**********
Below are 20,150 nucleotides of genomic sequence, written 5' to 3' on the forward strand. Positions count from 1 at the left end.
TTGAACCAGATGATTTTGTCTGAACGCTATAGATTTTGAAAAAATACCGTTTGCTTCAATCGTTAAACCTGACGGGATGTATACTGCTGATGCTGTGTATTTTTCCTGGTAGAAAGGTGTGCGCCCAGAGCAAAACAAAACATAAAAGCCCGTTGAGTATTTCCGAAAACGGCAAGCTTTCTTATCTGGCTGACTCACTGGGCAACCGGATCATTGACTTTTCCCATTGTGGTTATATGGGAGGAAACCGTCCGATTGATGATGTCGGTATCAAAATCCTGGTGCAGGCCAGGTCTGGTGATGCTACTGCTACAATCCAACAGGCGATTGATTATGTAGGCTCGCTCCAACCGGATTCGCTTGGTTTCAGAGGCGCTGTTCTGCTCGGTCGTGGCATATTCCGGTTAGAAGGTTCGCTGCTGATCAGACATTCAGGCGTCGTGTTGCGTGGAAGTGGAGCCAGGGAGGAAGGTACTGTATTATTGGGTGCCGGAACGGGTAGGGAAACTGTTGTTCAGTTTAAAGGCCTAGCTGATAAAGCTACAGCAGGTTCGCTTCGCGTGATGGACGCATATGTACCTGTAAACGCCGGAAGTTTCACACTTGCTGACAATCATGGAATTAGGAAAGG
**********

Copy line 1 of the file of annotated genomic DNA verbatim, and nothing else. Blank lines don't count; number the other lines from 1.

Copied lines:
Below are 20,150 nucleotides of genomic sequence, written 5' to 3' on the forward strand. Positions count from 1 at the left end.